The owners of the hotel decided to follow the recommendation of their General Manager, but not the recommendation of the maintenance manager – the one person who understood the difference between the proposals presented by the competing roofing contractors.

The Consequences of the Decision

Fast forward to six months after a new “lifetime” architectural shingle roof has been installed on the hotel. The less expensive roofing contractor has already been paid in full, and the roof received a manufacturer warranty on labor and materials.

After a severe rainstorm, leaks show up in many of the same locations that leaked prior to the installation of the new roof. To make matters worse, several new leaks have appeared. The General Manager asks the maintenance manager to call the installing roofer to fix the leaks. The roofer comes out and explains it’s not his fault – the leaks are the responsibility of the roofing manufacturer.

So the General Manager has the maintenance manager call the roofing manufacturer. It takes a few more weeks for the manufacturer’s representative to get to this part of his territory for an inspection. But because the roof is too high, the manufacturer’s rep has to reschedule the inspection at a later date, when a much longer ladder can be rented in order to access the roof. The General Manager agrees to pay the additional expense to rent a longer ladder for the inspector to access the roof leak areas.

In the Meantime…

… more weeks pass and more damage occurs from additional rainstorms.

At the inspection, the rep determines that the leaks are not covered by the warranty for labor and materials since there is not any material failure. Instead, the leaks are all related to reused flashing and misapplication of flashings which would be covered by the contractor workmanship. The inspector suggests that the maintenance manager and the General Manager should have ensured that the job met the roofing manufacturer’s installation standards and requested any inspection be part of the original job specifications.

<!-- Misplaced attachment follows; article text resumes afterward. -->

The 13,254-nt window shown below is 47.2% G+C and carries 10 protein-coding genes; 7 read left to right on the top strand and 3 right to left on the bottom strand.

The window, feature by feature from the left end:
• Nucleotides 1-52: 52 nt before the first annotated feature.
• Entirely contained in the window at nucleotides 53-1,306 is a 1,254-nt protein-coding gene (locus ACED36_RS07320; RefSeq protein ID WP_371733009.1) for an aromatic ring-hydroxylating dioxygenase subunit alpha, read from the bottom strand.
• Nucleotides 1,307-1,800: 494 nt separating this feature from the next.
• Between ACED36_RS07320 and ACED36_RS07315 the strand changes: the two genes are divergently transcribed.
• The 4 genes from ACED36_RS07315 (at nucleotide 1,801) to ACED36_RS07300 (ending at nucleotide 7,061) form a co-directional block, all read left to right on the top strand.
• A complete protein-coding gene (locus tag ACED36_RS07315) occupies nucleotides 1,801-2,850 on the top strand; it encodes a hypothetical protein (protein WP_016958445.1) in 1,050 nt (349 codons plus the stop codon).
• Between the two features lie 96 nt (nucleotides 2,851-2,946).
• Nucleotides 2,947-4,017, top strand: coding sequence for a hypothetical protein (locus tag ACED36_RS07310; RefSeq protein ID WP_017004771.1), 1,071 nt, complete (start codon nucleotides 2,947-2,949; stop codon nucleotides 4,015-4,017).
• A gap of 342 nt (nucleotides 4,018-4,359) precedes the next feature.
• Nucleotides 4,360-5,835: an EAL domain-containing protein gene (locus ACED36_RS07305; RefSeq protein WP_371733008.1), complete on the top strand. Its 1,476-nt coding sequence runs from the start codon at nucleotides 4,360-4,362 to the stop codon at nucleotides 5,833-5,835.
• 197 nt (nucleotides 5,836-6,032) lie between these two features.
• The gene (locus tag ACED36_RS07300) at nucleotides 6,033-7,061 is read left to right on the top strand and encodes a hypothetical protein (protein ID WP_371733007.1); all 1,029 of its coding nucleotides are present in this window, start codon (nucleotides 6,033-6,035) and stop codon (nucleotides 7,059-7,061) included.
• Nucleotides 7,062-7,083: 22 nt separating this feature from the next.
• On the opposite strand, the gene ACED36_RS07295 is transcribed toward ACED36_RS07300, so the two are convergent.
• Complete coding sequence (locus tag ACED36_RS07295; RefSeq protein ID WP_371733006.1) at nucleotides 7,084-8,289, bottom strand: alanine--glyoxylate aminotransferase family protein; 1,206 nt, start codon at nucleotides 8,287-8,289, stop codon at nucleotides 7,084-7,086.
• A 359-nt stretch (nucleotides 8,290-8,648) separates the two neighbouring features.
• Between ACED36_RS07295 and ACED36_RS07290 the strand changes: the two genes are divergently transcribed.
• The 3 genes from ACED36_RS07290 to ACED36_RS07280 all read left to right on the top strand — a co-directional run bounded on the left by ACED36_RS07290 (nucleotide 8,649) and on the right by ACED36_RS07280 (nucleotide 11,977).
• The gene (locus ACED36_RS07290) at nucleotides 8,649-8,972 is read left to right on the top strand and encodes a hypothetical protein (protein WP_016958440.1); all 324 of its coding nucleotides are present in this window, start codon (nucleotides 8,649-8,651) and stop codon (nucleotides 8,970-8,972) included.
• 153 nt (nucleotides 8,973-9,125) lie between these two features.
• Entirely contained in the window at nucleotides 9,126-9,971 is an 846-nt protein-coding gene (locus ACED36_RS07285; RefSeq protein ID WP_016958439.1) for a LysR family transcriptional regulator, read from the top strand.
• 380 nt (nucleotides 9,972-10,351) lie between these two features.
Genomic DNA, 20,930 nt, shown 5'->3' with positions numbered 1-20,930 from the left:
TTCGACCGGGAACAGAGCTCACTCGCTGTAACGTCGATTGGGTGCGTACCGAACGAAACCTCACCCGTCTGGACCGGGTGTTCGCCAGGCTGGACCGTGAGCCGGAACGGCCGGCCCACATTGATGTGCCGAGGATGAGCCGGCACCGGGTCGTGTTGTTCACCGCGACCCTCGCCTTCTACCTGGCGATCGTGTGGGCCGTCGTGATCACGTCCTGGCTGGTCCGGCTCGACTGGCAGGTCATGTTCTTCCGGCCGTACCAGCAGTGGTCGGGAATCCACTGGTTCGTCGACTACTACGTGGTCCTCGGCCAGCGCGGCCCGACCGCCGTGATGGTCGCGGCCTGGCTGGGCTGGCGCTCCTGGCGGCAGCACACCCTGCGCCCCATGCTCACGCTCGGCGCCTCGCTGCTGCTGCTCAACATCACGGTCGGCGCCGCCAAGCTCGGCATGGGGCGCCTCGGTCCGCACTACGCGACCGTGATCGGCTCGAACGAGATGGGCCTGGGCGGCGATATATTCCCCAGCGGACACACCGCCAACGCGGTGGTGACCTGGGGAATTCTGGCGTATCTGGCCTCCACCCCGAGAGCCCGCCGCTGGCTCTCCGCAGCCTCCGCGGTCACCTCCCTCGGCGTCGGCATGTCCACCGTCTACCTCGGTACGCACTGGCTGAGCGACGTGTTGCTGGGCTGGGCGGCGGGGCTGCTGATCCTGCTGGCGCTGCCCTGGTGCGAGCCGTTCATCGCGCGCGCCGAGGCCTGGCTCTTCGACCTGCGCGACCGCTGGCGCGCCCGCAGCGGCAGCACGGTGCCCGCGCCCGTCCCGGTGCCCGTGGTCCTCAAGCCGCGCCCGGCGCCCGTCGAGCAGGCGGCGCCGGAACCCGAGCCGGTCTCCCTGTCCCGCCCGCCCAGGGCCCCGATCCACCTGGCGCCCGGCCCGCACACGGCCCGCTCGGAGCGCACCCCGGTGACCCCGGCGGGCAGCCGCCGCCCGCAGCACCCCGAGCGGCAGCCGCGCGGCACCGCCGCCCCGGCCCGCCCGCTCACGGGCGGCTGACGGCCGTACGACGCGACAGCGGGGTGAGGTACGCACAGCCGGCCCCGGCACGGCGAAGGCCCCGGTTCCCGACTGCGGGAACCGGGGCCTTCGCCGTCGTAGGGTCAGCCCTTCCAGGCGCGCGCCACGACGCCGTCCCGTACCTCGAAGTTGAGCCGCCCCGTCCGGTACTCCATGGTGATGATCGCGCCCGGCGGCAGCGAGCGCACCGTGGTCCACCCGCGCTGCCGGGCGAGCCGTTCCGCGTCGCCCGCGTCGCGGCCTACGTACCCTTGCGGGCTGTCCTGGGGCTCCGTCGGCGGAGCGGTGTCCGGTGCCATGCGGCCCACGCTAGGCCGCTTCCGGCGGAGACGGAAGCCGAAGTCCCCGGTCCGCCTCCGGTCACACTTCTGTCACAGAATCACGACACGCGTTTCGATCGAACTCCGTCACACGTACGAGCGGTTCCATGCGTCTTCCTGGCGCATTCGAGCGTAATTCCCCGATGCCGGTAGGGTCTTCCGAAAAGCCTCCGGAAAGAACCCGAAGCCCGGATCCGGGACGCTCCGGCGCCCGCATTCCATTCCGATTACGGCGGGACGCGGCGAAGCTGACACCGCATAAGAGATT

The roofing manufacturer rep went on to explain that, in his experience, over 70% of new shingle roofs leak – but it’s not from the shingle roofing materials! Instead, the culprits are most often the flashing details and lack of accountability with an inspection. It’s the inspection by the roofing manufacturer that ensures that a property owner receives a properly installed roof.

By inspecting the flashing, the roofing manufacturer rep can tell the roofing crew that installed the shingle roof was never trained properly, and makes more notes to protect the roofing manufacturer in the future when more leaks occur from poor contractor workmanship.

The roofing manufacturer rep suggests getting in touch with a different roofing company he knows that can properly fix the leaks. Funny thing, the same roofer that the rep recommended was the same roofer the maintenance manager had tried to get the General Manager to use!

Things Go From Bad to Worse

But the General Manager is hard-headed and convinced the maintenance manager is just not doing a good job. Since the General Manager’s bonus is affected by not being able to rent all the rooms which currently have water damage due to a leaking roof, he is highly motivated to get these leaks repaired as soon as possible. So the General Manager decides to handle this himself and get the original roofer out there and fix the work ASAP, threatening to get the hotel’s attorneys involved.